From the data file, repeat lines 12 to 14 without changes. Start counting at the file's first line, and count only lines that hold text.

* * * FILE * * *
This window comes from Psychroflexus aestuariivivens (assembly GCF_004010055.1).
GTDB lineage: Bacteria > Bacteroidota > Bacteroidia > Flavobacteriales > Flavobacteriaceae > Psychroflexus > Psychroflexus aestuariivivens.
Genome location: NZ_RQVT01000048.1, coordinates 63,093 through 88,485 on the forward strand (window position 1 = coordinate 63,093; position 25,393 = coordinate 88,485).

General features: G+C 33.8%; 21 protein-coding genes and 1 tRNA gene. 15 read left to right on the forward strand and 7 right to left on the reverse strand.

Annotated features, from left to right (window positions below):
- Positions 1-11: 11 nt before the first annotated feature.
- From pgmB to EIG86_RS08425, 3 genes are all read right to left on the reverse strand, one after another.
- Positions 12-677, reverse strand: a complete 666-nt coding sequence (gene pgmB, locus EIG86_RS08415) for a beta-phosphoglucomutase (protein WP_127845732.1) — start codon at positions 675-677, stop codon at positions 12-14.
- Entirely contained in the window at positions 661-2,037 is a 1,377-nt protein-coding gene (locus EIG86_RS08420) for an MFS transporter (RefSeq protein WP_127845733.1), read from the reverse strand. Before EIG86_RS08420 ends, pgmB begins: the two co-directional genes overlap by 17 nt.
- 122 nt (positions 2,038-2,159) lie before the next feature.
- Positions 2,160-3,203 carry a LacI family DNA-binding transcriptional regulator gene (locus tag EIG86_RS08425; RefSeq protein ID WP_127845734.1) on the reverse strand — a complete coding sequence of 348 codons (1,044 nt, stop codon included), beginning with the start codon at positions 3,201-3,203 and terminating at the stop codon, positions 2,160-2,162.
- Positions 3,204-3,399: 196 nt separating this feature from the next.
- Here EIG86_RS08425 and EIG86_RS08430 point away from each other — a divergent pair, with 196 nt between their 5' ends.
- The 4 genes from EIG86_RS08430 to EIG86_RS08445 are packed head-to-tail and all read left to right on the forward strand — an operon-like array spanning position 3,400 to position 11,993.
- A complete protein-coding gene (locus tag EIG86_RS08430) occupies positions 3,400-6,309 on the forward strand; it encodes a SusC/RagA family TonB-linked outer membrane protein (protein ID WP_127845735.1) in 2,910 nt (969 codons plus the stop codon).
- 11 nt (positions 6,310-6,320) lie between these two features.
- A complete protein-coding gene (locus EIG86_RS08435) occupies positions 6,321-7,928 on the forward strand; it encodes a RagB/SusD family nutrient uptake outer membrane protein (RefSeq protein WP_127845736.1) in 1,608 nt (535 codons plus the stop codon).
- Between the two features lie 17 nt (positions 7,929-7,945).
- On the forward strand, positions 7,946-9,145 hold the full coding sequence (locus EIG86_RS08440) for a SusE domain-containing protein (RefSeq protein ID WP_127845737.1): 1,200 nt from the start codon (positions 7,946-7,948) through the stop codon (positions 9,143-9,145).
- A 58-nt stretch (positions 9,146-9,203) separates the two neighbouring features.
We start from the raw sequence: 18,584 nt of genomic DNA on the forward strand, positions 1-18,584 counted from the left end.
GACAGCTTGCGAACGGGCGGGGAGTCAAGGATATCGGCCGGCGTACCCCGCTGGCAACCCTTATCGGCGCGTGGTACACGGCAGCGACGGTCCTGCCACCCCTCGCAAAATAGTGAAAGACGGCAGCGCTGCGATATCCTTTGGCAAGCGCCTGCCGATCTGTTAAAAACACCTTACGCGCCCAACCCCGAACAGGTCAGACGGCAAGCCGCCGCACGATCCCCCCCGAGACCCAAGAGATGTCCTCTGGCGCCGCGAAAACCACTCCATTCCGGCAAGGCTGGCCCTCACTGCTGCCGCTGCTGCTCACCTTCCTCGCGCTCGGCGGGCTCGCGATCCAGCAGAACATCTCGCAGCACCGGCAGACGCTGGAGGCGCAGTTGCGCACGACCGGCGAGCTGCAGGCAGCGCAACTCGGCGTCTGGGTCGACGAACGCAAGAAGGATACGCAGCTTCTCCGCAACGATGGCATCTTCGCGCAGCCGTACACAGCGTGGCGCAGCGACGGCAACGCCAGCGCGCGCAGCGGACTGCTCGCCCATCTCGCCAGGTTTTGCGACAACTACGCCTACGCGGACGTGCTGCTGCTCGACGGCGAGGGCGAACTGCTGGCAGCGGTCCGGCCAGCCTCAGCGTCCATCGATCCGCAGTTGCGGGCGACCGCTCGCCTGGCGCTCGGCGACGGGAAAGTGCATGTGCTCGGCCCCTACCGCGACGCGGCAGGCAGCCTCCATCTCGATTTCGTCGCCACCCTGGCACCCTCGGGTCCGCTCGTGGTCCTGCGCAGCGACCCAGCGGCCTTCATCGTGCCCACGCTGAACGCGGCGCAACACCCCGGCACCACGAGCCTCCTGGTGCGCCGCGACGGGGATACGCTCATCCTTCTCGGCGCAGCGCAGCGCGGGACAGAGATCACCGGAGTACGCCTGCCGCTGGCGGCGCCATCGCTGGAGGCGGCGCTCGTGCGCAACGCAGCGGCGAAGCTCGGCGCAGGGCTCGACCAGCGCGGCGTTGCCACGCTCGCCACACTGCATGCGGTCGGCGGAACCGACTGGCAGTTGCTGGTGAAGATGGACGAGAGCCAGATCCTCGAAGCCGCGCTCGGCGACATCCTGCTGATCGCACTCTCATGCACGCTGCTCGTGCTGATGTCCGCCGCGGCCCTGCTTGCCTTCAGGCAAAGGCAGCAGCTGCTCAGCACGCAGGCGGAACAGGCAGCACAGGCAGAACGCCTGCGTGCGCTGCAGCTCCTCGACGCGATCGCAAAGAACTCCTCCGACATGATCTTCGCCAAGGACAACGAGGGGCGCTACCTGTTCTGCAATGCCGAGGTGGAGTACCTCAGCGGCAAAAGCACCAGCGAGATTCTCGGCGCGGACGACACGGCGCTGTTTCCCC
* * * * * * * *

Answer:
- Positions 3,204-3,399: 196 nt separating this feature from the next.
- Here EIG86_RS08425 and EIG86_RS08430 point away from each other — a divergent pair, with 196 nt between their 5' ends.
- The 4 genes from EIG86_RS08430 to EIG86_RS08445 are packed head-to-tail and all read left to right on the forward strand — an operon-like array spanning position 3,400 to position 11,993.